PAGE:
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  5. I worked on a Gyn unit for a while, back in the early 90s. We occasionally got oncology overflow from our sister unit. I actually gave chemo a few times. Anyhow, I saw what the disease and the treatments did to people. It wasn't pretty.

    Great post, EJ. Your wife is a special person to do what she does.

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    1. You all (healthcare providers) have such great perspective on life and living, M. I'm grateful to be let in on some of that world--without having to do the gross stuff and hard work of it all. :)

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  6. I can only imagine the strain of the work on your wife.

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    1. Some days are tough, no lie. But she loves what she does for sure.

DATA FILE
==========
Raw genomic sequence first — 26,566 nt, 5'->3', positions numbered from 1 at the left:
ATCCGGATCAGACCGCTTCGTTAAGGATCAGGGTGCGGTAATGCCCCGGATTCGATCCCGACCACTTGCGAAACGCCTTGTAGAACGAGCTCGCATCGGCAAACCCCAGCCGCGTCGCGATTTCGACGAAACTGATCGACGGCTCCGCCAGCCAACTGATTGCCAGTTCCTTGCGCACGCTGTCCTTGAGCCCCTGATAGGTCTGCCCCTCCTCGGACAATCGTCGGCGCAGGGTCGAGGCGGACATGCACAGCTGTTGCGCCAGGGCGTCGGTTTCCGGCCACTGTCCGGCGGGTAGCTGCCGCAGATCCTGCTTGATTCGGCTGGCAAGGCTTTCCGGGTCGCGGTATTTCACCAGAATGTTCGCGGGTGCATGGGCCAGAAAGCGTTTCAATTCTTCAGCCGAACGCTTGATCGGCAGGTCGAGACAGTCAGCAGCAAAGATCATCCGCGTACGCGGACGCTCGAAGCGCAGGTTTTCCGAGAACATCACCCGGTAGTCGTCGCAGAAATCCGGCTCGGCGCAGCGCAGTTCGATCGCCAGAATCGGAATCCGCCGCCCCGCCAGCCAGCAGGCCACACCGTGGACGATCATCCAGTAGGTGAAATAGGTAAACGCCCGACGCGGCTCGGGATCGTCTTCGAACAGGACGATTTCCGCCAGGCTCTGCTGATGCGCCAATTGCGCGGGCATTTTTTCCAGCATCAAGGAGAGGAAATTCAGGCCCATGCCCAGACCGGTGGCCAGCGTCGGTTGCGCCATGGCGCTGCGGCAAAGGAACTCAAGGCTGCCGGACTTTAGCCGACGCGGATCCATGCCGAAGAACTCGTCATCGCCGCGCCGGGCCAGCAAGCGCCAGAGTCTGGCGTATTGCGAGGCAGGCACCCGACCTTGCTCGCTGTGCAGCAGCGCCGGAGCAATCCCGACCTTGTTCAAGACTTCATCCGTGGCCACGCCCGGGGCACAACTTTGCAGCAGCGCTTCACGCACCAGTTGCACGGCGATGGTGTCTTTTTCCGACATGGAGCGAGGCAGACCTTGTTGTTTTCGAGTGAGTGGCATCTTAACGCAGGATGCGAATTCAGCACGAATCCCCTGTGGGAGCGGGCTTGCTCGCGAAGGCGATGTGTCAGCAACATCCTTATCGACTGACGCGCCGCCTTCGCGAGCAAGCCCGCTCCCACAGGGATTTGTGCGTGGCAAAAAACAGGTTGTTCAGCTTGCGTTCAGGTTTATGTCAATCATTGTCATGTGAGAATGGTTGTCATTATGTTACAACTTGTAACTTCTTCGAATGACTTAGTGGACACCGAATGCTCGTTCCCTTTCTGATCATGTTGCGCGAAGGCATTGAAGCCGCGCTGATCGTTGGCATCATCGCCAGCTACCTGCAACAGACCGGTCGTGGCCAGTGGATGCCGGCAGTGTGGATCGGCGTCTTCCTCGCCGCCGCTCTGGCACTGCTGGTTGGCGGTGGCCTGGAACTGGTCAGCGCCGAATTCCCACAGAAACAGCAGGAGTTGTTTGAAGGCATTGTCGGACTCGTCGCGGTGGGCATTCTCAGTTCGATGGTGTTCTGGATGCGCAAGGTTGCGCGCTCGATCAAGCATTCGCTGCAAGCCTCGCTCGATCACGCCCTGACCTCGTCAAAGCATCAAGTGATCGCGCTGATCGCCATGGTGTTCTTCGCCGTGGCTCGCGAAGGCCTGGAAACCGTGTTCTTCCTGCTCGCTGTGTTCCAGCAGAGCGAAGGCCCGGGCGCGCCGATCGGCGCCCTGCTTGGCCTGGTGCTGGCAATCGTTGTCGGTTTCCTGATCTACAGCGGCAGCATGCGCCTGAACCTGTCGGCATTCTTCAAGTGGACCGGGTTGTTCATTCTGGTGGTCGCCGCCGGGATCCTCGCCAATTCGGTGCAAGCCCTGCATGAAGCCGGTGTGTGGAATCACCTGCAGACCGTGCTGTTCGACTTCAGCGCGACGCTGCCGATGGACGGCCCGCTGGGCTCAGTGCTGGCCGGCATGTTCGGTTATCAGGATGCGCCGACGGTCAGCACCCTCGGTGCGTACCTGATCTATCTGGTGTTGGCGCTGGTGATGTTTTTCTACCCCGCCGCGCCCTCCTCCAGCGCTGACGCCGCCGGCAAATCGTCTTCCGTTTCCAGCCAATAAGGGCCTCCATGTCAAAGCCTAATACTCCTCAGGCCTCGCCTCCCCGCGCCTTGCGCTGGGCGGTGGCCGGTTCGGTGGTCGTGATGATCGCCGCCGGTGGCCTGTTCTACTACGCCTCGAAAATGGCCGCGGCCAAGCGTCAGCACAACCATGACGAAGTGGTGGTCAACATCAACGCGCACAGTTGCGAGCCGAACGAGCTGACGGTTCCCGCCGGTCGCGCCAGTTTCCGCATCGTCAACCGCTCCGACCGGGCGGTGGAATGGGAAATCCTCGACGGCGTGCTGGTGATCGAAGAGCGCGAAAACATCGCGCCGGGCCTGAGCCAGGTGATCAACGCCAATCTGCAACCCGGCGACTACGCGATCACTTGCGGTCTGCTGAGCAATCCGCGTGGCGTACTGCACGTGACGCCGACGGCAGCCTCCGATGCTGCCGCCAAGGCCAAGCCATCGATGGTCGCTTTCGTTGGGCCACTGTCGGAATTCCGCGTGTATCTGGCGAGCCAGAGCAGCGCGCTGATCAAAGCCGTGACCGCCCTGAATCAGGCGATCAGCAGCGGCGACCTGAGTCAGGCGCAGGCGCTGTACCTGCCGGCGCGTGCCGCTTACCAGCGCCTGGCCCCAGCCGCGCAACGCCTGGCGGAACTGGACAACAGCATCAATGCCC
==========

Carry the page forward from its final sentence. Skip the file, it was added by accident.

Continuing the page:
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  7. Thanks for sharing your knowledge from living with your wife. My aunt used to counsel patients with cancer and their families. I'm sure it was a heart-breaking job sometimes.

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    1. My background is mental health and counseling, so it's always the first thing I think about. I agree totally, I think it would be a brutal job. But I'm so grateful there are people who can do it. Thanks for stopping by!

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  8. Hey, E.J.

    Thanks for sharing yours and your wife's views on this ...ah... HORRIFIC subject. Thank God for people like your wife that have A BIG HEART and strong stomach... Give her a hug from me...

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    1. I'll give her a couple, Michael! :) Thanks for helping Melissa put all of this together. You're a rockstar in our community and, more importantly, in our hearts.

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  9. Wow!! I love my oncologist and would not be handling this like I am without her positive energy. Your wife is part of an amazing group of people. Thank you so much for participating and getting the word out. Hugs my fellow Bears fan. :)